Paul Yanez, a talented developer who had previously written a clone of Joost as a Flash application, recently released a program called MyMediaPlayer to provide a desktop interface for Hulu. This app uses Hulu's published, public specifications for accessing and displaying videos. It uses the Hulu player, doesn't strip out any advertising, doesn't introduce any advertising of its own and is free. Nevertheless, Hulu has repeatedly come up with ways to block MyMediaPlayer, and it appears that after five rounds of reworking the application in order to get it working again, Mr. Yanez has given up.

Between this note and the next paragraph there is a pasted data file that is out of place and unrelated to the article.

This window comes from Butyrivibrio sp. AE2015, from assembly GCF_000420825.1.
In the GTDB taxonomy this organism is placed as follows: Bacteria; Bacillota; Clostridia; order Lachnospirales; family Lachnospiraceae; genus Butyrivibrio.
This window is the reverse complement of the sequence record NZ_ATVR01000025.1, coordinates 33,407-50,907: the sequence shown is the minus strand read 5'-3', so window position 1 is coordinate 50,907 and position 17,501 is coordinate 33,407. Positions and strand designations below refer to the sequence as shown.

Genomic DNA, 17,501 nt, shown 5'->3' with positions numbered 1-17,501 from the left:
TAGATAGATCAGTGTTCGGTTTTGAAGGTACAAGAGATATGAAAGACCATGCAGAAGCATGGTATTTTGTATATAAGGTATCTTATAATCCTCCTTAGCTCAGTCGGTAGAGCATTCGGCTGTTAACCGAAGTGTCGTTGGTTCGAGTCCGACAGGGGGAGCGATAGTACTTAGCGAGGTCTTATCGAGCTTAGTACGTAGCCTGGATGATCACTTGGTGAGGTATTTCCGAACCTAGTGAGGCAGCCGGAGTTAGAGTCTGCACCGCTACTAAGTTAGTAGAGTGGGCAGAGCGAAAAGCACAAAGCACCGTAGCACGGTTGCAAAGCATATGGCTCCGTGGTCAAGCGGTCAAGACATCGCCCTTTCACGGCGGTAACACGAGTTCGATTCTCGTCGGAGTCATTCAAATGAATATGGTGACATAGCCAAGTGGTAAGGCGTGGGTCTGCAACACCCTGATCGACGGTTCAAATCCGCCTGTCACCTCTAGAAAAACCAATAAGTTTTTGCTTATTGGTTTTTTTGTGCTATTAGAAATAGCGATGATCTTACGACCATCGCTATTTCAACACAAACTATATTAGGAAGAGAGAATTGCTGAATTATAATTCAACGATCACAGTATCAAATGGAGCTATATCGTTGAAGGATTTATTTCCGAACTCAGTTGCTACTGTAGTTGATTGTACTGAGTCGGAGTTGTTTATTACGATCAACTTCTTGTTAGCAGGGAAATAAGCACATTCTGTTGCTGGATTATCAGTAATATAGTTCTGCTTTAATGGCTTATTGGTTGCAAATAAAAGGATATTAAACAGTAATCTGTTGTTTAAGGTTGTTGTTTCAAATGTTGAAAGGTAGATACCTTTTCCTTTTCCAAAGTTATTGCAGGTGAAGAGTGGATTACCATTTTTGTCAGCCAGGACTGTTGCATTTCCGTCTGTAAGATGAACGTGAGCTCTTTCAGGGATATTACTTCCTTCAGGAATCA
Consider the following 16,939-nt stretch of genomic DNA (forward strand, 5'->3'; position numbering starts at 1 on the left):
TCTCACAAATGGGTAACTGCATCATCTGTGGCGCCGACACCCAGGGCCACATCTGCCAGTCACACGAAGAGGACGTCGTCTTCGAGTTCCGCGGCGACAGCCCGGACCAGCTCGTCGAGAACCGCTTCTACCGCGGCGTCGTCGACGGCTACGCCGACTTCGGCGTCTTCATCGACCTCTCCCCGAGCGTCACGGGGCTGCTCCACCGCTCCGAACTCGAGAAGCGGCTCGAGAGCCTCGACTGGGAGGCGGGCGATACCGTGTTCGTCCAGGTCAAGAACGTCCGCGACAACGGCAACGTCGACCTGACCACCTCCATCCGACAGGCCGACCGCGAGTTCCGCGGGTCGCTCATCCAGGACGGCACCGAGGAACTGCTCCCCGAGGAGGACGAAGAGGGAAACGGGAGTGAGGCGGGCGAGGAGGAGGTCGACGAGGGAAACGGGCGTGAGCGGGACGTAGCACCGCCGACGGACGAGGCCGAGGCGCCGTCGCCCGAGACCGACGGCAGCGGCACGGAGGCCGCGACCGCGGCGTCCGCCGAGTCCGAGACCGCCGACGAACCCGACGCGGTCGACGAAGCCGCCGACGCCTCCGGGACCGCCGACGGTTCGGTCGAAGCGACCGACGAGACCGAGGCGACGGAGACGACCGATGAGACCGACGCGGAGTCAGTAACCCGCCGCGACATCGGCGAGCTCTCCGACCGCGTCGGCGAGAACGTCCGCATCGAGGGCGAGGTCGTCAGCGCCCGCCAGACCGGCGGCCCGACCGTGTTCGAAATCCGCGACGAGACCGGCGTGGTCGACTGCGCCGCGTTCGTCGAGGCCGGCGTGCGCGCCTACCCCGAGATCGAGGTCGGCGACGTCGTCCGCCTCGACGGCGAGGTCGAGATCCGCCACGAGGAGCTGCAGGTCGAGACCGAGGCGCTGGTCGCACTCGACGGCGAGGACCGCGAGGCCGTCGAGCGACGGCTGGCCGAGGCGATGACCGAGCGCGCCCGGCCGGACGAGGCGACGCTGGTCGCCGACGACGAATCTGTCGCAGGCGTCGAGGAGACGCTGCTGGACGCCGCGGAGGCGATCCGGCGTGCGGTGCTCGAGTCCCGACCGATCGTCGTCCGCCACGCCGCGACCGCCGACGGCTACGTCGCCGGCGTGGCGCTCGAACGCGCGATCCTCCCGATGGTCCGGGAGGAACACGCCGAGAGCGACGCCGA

In the same vein, Boxee was able to reestablish support for Hulu by connecting to that company's RSS feeds, the same feeds used by Internet Explorer, Firefox and Safari. Nevertheless, in just a few hours, Hulu blocked Boxee's access to its RSS feeds. As I write this, Boxee claims that it has worked around Hulu's changes and can again access the RSS feeds. Perhaps the best thing that Boxee could do is to change its browser user agent to look like Internet Explorer, so that Hulu would have to effectively shut down the RSS feed to block Boxee.
I don't know why Hulu is doing this, but it's only making itself look idiotic. All of its blocks will eventually be worked around, and its content isn't so precious that it's only available in one place. As I've written before, its actions are encouraging, rather than discouraging, piracy. Every time I see one of its commercials, I see a company that doesn't get it trying to act cool. Perhaps the people who called the company "ClownCo" weren't wrong, just premature.